The Life of John Marshall: Frontiersman, Soldier, Lawmaker The Life of John Marshall
By Albert J. Beveridge
2000/08 - Beard Books - Law Classic
Volume One (Frontiersman, Soldier, Lawmaker) - 536 pp.
1587980479 - Paperback -  Reprint
US $34.95
Volume II (Politician, Diplomatist Statesman, 1789-1801) - 616 pp.
1587980487 - Paperback -  Reprint
Volume III (Conflict and Construction, 1800-1815) - 668 pp.
1587980495 - Paperback -  Reprint
US $34.95
Volume IV (The Building of the Nation, 1815-1835) - 692 pp.
1587980509 - Paperback -  Reprint
US $34.95

A fascinating insight into the life and times of one of the giants of the law.

Publisher Comments

Category: Biographies & Memoirs

These volumes will make fascinating reading for the lawyer, the historian, and legal scholar. They trace the background and career of one of the giants of the law, covering his days as a frontiersman, soldier, legislator, lawyer, politician, diplomat, statesman, and his rise to become the Chief Justice of the Supreme Court. The influence of Washington and Jefferson upon his development is explored, as well as other leading characters of his time, the condition of the people, and the trend of popular thought. Some of his major judicial decisions are examined in depth.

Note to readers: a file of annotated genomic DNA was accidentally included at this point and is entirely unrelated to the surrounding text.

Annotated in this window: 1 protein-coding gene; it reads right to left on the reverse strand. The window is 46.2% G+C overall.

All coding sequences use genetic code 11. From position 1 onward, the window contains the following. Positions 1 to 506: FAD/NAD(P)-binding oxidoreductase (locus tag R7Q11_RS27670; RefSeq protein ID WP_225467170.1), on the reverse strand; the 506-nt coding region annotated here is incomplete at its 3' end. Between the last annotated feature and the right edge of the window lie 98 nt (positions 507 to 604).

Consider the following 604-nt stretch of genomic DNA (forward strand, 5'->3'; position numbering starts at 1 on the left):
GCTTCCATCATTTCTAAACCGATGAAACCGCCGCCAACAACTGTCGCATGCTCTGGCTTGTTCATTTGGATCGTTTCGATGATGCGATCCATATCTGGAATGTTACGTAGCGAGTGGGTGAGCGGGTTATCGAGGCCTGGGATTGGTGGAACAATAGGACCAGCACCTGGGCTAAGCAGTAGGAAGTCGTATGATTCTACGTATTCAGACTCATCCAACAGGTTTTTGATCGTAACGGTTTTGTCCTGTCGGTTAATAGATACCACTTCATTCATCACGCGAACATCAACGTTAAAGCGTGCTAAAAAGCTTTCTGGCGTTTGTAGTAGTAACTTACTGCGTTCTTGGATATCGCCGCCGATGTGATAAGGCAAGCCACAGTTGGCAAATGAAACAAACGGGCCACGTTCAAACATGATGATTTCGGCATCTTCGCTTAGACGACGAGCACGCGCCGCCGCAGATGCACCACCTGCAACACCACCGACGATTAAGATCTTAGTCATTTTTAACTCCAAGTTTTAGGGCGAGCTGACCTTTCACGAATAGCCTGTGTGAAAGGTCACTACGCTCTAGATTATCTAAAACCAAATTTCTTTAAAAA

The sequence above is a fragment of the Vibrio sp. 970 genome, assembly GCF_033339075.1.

No book review available

Albert Jeremiah Beveridge was born on October 6, 1862 in Highland County, Ohio.  He was a well-known orator, U.S. senator and historian.  He was admitted to the Indiana bar in 1887 and began the practice of law in Indianapolis.  In 1899 he was elected as a Republican to the U.S. Senate, where (1900-12) he supported the progressive legislation sponsored by President Theodore Roosevelt. Breaking with the conservative wing of his party, he served as chairman and keynote speaker of the emotion-packed convention that organized the Progressive Party and nominated Roosevelt for president in 1912.

After 1912, Beveridge pretty much retired from public office and devoted much time to the writing of history. His The Life of John Marshall, 4 vol. (1916-19), was widely acclaimed and won a Pulitzer Prize.

He died on April 27, 1927 in Indianapolis, Indiana 

No table of contents available

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